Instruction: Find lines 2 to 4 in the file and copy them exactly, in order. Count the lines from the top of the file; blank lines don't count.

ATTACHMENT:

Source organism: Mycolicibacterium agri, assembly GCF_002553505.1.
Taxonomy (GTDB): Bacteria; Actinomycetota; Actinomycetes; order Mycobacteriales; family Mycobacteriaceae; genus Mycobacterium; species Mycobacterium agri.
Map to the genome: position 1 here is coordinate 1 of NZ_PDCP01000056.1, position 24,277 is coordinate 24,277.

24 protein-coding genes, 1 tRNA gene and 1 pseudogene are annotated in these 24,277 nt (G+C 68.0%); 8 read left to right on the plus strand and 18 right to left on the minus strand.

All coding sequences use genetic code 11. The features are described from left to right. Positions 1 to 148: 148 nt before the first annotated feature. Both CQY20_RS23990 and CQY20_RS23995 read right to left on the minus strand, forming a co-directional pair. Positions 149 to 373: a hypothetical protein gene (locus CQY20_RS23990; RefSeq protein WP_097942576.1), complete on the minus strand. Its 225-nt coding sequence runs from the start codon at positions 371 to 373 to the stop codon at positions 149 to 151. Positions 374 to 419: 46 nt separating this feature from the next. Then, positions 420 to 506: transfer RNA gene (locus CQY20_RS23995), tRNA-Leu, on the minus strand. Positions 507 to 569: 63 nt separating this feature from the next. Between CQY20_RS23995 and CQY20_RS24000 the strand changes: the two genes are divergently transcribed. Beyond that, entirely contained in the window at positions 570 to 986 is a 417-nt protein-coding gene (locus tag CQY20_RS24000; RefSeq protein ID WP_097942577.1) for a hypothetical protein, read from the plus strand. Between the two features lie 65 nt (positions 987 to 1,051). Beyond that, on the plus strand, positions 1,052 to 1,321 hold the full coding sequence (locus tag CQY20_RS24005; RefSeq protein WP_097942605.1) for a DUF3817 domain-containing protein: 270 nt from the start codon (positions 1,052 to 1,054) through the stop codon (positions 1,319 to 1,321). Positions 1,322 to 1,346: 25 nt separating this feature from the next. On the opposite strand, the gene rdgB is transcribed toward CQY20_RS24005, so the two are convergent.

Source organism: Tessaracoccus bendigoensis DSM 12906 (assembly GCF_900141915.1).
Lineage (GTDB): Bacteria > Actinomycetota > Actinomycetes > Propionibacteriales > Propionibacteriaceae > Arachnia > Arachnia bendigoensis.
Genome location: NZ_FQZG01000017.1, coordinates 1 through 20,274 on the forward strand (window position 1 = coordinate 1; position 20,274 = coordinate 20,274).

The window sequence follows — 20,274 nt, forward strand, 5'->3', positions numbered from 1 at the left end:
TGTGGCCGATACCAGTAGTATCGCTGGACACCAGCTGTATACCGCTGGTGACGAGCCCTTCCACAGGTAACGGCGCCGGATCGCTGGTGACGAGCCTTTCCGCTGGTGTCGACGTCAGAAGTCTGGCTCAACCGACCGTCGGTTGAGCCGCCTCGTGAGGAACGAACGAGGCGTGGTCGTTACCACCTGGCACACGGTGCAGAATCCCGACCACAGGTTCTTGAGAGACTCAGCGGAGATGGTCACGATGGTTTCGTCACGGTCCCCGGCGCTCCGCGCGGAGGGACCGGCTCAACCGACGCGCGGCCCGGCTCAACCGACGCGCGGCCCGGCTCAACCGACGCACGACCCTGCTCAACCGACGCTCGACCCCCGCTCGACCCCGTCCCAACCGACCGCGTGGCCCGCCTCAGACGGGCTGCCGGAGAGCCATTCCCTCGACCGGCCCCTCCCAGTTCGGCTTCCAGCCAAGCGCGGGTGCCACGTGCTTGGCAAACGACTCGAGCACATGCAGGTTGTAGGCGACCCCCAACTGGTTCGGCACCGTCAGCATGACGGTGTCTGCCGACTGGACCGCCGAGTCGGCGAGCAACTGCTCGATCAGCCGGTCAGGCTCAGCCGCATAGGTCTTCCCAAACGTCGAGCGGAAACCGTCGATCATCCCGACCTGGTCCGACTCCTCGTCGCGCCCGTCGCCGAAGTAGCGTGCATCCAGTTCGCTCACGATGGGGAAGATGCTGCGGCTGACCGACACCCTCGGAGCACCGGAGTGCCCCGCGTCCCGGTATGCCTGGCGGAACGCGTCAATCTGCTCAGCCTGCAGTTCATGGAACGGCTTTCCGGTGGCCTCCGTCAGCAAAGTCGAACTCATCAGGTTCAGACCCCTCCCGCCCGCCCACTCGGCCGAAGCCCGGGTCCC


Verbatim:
Taxonomy (GTDB): Bacteria; Actinomycetota; Actinomycetes; order Mycobacteriales; family Mycobacteriaceae; genus Mycobacterium; species Mycobacterium agri.
Map to the genome: position 1 here is coordinate 1 of NZ_PDCP01000056.1, position 24,277 is coordinate 24,277.

24 protein-coding genes, 1 tRNA gene and 1 pseudogene are annotated in these 24,277 nt (G+C 68.0%); 8 read left to right on the plus strand and 18 right to left on the minus strand.